Romantic love: good or dehumanising?

Read a great article about emotional taboo's and romanticized love.  I've been thinking about a lot about arranged marriages and the dynamics around it.  It's different from the boy meets girl, boy falls in love, boy marries girl dynamic we have in western society. 

Indian marriages
I went to India the beginning of the year and was impacted by how strong the custom of arranged marriages still is in India.  Even in the churches where I volunteered in Bangalore and Chennai, marriages still are not based on romantic love.  It is more based on commitment towards one another and trust in God.  What I found interesting was how much happier these marriages were than most of the western marriages.  Not perfect, but contented and committed. 

The how of arranged
The marriages are not arranged without the consent of both partners.  In the church, it worked this way.  A person will tell the older people that they want to get married.  After prayer and discussion, a few partners are identified.  They then will go on a date or two to get to know one another a bit better.  There is then more prayer, sometimes fasting and both partners have to decide to carry on with the process.  Then, counselling with the elders in the church to find out if they are really ready and suited.  Only then will family get involved and the whole engagement process starts.  These young people are so well protected by their church family and are fully supported in the whole process towards marriage. 

And it gets hot too
I asked a few of the married women how they could have sex with a husband they didn't feel an attraction for the way I know it to be in the western world.  The one replied that 1 Corinthians 13 love (love in action) and obedience to God makes for a very happy honeymoon.  I was a little taken aback by the unexpected response, but has been thinking about it ever since. 

Love in action?
Likewise, the article talks about love in action:

"Dr. Scott Peck’s definition for authentic love in The Road Less Traveled:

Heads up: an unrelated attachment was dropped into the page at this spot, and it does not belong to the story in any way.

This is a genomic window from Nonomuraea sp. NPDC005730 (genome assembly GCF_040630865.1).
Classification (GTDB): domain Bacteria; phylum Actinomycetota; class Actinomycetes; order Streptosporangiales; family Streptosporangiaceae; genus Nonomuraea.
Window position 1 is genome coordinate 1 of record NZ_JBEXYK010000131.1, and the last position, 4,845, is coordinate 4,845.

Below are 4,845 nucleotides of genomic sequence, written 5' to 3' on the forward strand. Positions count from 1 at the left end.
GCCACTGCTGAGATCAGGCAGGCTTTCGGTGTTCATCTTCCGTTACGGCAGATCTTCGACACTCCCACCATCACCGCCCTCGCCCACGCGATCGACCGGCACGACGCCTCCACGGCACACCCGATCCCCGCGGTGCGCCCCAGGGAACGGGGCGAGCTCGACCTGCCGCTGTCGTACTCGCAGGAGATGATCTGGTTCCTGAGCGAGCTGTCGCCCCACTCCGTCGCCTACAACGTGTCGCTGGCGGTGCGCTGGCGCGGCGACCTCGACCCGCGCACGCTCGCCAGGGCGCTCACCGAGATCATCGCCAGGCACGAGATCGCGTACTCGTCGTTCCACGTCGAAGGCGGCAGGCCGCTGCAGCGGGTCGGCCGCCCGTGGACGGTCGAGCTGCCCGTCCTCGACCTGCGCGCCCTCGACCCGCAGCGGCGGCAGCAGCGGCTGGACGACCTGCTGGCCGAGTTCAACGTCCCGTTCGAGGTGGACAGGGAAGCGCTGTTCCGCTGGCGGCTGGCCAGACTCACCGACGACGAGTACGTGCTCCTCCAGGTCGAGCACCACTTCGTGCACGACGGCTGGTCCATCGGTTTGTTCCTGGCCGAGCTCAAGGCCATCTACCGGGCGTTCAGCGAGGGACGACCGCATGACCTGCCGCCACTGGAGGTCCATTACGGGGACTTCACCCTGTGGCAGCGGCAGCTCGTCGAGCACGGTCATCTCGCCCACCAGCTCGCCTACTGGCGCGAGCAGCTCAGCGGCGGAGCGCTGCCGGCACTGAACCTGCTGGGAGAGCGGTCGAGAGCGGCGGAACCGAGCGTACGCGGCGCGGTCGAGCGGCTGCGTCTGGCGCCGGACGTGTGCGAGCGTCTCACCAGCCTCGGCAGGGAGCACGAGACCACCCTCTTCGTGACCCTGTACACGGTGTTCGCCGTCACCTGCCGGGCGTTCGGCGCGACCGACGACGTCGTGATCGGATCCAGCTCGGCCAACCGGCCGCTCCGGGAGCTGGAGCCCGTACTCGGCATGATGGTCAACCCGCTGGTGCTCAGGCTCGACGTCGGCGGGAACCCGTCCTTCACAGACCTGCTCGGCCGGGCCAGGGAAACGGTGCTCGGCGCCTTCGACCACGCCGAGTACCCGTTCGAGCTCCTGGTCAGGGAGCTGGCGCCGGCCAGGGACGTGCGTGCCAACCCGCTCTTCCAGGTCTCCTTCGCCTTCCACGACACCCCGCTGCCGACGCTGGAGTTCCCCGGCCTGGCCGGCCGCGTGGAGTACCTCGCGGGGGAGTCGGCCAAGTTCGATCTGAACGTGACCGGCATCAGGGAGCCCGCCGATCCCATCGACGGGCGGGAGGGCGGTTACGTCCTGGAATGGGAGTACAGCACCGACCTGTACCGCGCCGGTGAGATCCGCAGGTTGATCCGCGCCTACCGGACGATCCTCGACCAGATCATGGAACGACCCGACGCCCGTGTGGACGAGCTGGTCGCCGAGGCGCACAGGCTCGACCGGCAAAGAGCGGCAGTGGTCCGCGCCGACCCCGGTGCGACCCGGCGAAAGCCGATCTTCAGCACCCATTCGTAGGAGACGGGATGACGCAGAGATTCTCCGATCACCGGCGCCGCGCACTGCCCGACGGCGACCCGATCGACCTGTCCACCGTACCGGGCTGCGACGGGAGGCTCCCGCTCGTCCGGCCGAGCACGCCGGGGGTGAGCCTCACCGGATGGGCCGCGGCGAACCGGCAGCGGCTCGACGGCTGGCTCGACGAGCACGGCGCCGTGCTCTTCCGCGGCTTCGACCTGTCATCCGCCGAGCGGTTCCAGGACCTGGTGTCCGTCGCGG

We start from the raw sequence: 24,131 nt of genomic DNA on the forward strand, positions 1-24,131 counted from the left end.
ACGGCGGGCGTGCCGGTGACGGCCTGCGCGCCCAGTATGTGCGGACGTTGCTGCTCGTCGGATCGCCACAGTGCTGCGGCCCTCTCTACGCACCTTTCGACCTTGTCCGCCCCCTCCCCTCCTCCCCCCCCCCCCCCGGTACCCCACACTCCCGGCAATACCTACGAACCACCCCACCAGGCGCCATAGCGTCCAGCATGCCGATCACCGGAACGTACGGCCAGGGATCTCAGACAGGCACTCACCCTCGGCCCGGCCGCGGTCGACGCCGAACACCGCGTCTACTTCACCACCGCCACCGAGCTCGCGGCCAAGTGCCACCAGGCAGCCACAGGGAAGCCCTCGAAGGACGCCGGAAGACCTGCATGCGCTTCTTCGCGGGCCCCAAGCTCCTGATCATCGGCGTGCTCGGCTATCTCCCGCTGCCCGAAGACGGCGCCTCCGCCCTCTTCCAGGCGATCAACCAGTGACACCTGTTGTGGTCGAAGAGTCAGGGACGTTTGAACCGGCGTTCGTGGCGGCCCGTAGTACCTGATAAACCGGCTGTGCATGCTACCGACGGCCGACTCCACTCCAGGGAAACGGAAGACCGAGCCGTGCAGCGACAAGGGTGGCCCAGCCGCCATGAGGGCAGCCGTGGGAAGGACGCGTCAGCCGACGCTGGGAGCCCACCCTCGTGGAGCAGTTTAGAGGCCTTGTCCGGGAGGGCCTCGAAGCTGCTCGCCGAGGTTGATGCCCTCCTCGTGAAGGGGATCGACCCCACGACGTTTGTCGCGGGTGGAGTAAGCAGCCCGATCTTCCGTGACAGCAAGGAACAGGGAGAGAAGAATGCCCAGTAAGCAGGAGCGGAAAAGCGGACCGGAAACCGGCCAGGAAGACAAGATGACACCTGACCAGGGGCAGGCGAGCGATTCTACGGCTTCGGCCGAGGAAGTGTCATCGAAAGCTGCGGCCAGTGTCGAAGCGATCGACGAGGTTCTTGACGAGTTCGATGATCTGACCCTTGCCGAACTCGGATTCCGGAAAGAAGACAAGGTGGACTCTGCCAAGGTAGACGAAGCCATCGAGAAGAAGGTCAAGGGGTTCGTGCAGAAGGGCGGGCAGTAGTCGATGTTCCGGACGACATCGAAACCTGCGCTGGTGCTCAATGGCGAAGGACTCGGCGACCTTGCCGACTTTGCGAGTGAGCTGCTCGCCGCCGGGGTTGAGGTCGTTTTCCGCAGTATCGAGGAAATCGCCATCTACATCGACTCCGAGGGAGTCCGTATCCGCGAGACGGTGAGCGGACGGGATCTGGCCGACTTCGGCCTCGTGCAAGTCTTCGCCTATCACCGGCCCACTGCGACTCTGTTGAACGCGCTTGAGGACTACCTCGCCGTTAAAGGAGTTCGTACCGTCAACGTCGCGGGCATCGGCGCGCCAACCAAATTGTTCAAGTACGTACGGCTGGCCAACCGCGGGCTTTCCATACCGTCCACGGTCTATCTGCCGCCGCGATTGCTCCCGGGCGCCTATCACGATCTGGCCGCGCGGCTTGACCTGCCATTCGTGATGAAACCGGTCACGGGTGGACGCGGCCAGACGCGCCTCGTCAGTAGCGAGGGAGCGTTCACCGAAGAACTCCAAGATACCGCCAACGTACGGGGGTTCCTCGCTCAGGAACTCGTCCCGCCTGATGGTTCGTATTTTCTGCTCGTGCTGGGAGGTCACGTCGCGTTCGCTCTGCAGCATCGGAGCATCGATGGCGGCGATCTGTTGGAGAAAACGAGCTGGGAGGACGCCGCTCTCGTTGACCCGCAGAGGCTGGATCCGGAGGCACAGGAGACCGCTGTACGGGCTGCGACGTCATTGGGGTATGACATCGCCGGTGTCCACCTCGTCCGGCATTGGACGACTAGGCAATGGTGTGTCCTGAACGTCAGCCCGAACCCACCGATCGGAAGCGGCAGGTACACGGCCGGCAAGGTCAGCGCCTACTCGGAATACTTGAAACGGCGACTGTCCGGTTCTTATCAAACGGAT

“Love is not a feeling. Love is an action, an activity…Genuine love implies commitment and the exercise of wisdom…love is the will to extend oneself for the purpose of nurturing one’s own or another’s spiritual growth.”
In contrast, romanticized love sets up unrealistic, and often dehumanizing, expectations for male and female sexuality that seem a setup for failure."

Interesting idea:  that romanticized love seems to be a setup for unrealistic and DEHUMANIZING expectations.  Wonder if this could be one of the reasons the divorce rate has just grown and grown since in the last 50 years?

"According to traditional roles, for example, men are expected to forgo what allows human beings to meaningfully connect – the capacity to feel emotions of vulnerability (as well as love). It’s taboo, for example, for men to feel hurt, sad, fearful, as these emotions imply weakness, inferior status, and the like. Men are also warned against emotions of exuberance and expressive love, regarded as ‘fluffy’ or ‘feminine.’

On the other hand, women are expected do without emotions of anger, hatred, and negativity in general. It’s also taboo for women to say what they want or need, make direct requests, say no to other’s requests, and in general display strength or confidence. Regardless the “equality” gains, we still tend to frown upon women doing what makes men feel uncomfortable, threatened or turned off. (It may be surprising, yet most women, consciously or subconsciously, feel responsible and vigilantly act to “protect” men’s feelings or ego.)"

Not untrue, but I'm not sure all the role stereotypes have to do with romanticized love.  I do, however, agree that I'm not sure that the current model for partner selection is an altogether successful one.  I just saw that the couples I met in India were happier than most couples I know here.  They started from a different place with different expectations. 

The passion happens
Interesting was how many couples fell in love after they got married.  After trust and commitment, passion came.  Maybe that is a recipe for success? 

I don't have the answer, but I'm still thinking about it.  Especially since I've been thinking a lot about the church being the bride of Christ.  Us being in an arranged marriage with trust and commitment being the core ingredients.  Hmmm. 

Maybe I think too much.  Maybe not. 

What do you think about arranged marriages?  Is there a place for it in the western world?

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